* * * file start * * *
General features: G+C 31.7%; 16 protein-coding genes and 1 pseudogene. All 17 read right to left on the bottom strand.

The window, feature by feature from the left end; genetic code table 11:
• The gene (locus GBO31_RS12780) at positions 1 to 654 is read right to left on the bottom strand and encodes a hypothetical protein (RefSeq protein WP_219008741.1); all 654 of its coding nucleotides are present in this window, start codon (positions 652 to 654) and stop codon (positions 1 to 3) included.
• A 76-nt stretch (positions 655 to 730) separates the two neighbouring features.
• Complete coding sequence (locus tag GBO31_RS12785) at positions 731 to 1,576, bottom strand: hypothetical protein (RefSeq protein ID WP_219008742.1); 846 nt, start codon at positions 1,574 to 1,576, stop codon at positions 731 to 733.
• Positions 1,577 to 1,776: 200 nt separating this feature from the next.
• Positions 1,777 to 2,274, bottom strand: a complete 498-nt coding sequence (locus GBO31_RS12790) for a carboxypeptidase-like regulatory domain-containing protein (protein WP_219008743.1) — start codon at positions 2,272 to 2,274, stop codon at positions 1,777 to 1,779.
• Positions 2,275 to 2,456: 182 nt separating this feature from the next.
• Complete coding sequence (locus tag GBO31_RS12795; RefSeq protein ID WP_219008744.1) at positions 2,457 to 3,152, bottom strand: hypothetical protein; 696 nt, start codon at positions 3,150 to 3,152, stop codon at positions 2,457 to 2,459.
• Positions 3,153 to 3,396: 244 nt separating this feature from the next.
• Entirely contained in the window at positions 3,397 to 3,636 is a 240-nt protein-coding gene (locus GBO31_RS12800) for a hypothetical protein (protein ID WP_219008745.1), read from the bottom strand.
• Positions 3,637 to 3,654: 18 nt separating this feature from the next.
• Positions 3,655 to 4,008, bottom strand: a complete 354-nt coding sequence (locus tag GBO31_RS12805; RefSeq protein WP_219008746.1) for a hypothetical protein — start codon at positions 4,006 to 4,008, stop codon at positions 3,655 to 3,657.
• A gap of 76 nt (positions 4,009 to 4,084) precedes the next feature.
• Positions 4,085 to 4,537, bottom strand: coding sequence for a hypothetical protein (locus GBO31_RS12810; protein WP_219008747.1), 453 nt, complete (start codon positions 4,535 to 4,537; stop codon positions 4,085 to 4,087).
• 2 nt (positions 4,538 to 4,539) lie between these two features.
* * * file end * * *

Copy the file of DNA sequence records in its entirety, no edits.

General features: G+C 31.7%; 16 protein-coding genes and 1 pseudogene. All 17 read right to left on the bottom strand.

The window, feature by feature from the left end; genetic code table 11:
• The gene (locus GBO31_RS12780) at positions 1 to 654 is read right to left on the bottom strand and encodes a hypothetical protein (RefSeq protein WP_219008741.1); all 654 of its coding nucleotides are present in this window, start codon (positions 652 to 654) and stop codon (positions 1 to 3) included.
• A 76-nt stretch (positions 655 to 730) separates the two neighbouring features.
• Complete coding sequence (locus tag GBO31_RS12785) at positions 731 to 1,576, bottom strand: hypothetical protein (RefSeq protein ID WP_219008742.1); 846 nt, start codon at positions 1,574 to 1,576, stop codon at positions 731 to 733.
• Positions 1,577 to 1,776: 200 nt separating this feature from the next.
• Positions 1,777 to 2,274, bottom strand: a complete 498-nt coding sequence (locus GBO31_RS12790) for a carboxypeptidase-like regulatory domain-containing protein (protein WP_219008743.1) — start codon at positions 2,272 to 2,274, stop codon at positions 1,777 to 1,779.
• Positions 2,275 to 2,456: 182 nt separating this feature from the next.
• Complete coding sequence (locus tag GBO31_RS12795; RefSeq protein ID WP_219008744.1) at positions 2,457 to 3,152, bottom strand: hypothetical protein; 696 nt, start codon at positions 3,150 to 3,152, stop codon at positions 2,457 to 2,459.
• Positions 3,153 to 3,396: 244 nt separating this feature from the next.
• Entirely contained in the window at positions 3,397 to 3,636 is a 240-nt protein-coding gene (locus GBO31_RS12800) for a hypothetical protein (protein ID WP_219008745.1), read from the bottom strand.
• Positions 3,637 to 3,654: 18 nt separating this feature from the next.
• Positions 3,655 to 4,008, bottom strand: a complete 354-nt coding sequence (locus tag GBO31_RS12805; RefSeq protein WP_219008746.1) for a hypothetical protein — start codon at positions 4,006 to 4,008, stop codon at positions 3,655 to 3,657.
• A gap of 76 nt (positions 4,009 to 4,084) precedes the next feature.
• Positions 4,085 to 4,537, bottom strand: coding sequence for a hypothetical protein (locus GBO31_RS12810; protein WP_219008747.1), 453 nt, complete (start codon positions 4,535 to 4,537; stop codon positions 4,085 to 4,087).
• 2 nt (positions 4,538 to 4,539) lie between these two features.